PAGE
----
Steven Wiayan, Clan Chief of Korjayee buttressed Smith. He said despite their involvement in helping to remove illegal miners from the Park, the government has not been helping their towns.

    Chief Weon named safe drinking water, schools, and health facilities as some of the amenities lacking in their communities. He wants the government and its partners to introduce vocational schools, and agriculture activities to help empower residents of the area, or else they will return to the forest.

    "We give the Park to them long ago, since 1983 and nothing has been done. So, they must change their mind to bring development in this area, to bring development around the park and to empower our children to get work so we can put hands together and mind this Park," Chief Wiayan said.

    Mining is not only the illegal activities going on in the Sapo National Park. The illicit artisanal mining activities have attracted several people, mostly women who are engage in all sort of business including food, beverages gasoline and narcotic substances.

    "I am stranded. I don't have five dollars. That's what making me to go there to sell my little market to get something to help my children to go to school, said Winnie Wolo, a mother of three.

    Ms. Wolo said she is stranded and does not have money to send her children to school. She wants the government to introduce loans for women to be empowered.

    FDA launches effort

    Communities play a major role in protecting the forest. This was recognized by the government when it passed the Community Rights Law of 2009, giving the community residents the right to manage portion of the forest.

    The FDA through its Park Warden at the Sapo National Park, Burton Kawa acknowledged the efforts by surrounding communities in protecting its forest. He lauded the efforts of the traditional leaders to aid the government in evicting the over 3,000 illegal miners from the park. Kawa said the government of Liberia through FDA will continue to seek the involvement of communities to protect the forest from illegal mining which speaks against conservation.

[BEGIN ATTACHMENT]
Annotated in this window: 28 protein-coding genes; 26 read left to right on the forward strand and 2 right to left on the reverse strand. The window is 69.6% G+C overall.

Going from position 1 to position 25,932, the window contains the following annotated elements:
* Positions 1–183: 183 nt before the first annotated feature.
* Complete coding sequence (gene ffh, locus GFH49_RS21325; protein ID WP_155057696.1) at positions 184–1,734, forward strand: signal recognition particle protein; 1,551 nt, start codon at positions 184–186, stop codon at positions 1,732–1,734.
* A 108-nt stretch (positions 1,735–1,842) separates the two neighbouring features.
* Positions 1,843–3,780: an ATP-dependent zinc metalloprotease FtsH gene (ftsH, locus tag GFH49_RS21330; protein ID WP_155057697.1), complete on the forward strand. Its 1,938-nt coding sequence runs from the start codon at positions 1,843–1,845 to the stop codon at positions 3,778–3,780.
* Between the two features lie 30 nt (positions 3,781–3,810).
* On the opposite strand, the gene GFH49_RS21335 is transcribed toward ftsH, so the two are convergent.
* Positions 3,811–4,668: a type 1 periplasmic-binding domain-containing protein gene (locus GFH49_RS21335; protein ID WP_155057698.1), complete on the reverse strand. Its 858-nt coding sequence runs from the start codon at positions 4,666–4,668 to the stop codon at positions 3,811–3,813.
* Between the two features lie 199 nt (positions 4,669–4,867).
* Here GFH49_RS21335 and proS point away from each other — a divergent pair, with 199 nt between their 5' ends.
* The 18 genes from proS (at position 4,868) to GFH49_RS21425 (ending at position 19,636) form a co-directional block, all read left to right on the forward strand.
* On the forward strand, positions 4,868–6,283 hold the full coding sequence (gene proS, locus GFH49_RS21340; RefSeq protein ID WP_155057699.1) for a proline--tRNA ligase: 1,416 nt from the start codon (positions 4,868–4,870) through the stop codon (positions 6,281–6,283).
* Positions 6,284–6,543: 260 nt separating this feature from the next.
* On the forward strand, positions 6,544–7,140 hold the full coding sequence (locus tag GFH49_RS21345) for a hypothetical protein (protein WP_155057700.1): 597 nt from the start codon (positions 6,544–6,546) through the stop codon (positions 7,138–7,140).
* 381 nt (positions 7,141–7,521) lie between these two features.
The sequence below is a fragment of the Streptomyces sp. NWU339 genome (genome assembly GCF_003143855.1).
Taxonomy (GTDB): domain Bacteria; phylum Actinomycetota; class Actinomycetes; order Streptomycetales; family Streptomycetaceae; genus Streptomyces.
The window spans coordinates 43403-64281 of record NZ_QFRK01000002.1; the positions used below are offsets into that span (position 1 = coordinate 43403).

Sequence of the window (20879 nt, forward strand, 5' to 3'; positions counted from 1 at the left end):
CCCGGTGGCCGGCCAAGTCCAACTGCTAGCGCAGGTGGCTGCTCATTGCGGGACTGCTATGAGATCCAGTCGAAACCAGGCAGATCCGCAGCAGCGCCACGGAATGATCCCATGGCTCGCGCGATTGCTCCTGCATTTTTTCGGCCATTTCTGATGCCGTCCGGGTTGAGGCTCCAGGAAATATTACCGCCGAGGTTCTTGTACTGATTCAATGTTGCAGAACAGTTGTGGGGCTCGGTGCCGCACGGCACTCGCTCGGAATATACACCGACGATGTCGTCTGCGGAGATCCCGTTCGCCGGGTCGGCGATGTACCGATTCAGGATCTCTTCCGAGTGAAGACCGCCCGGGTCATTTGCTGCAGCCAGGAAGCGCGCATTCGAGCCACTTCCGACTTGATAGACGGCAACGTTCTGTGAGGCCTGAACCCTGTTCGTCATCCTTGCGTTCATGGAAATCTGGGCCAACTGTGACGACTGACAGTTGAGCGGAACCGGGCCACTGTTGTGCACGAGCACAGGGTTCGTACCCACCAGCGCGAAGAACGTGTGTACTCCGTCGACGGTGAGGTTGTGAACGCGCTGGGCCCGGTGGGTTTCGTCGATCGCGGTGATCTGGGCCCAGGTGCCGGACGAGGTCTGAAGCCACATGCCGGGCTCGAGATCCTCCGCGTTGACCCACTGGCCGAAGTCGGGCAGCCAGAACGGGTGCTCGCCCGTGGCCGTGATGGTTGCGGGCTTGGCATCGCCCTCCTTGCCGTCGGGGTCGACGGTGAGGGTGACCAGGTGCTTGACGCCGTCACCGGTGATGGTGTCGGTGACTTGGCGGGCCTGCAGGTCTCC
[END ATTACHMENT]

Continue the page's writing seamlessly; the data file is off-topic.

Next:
However, he said the lack of logistics is impending him and his men from effectively monitoring.

    Currently, at the Park, there is only one Toyota pickup for operations. However, Mr. Kawa noted that with more logistics and more manpower, the institution's monitoring arm will be strengthened.

    He revealed that on several occasions, the few park rangers have met stiff resistance from illegal miners who are often seen with firearms.

    "Around West Africa, this is the only park that her rangers are not armed, but my men can manage sometimes to arrest people with arms, so that's one of the constraints," he said.

    "We have only one petty car... and all the motorbikes are down... you see us sitting down, we don't want to sit down but no motorbikes to go around and engage the communities," Mr. Kawa added.

    'We are not aware'

    On the issue of the illegal mining activities, the Assistant Director of Mines at the Ministry of Mines and Energy Ben S. Yoejaeh said the Ministry is not aware of any report about illegal mining at the Sapo National Park.

    Yoejaeh said the Ministry has not given permit to any individual to extract minerals from the area as it is a protected area that exempted from mining activities.

    "We are not aware of any mining at the Park. If we were, we would have intervened as we have been doing to other places" Yoejaeh said.

    He said despite limited logistics, the Ministry continues to ensure that mining done in the country is in line with the mining law.